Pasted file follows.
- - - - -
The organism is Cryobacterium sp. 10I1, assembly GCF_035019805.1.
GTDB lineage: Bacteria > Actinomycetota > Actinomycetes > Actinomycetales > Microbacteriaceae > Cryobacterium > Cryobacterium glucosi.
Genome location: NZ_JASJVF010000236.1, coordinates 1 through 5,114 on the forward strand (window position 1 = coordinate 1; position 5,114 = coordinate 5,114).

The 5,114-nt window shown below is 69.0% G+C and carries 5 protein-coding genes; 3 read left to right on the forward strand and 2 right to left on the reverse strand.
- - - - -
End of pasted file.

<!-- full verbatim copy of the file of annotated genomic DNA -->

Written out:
The organism is Cryobacterium sp. 10I1, assembly GCF_035019805.1.
GTDB lineage: Bacteria > Actinomycetota > Actinomycetes > Actinomycetales > Microbacteriaceae > Cryobacterium > Cryobacterium glucosi.
Genome location: NZ_JASJVF010000236.1, coordinates 1 through 5,114 on the forward strand (window position 1 = coordinate 1; position 5,114 = coordinate 5,114).

The 5,114-nt window shown below is 69.0% G+C and carries 5 protein-coding genes; 3 read left to right on the forward strand and 2 right to left on the reverse strand.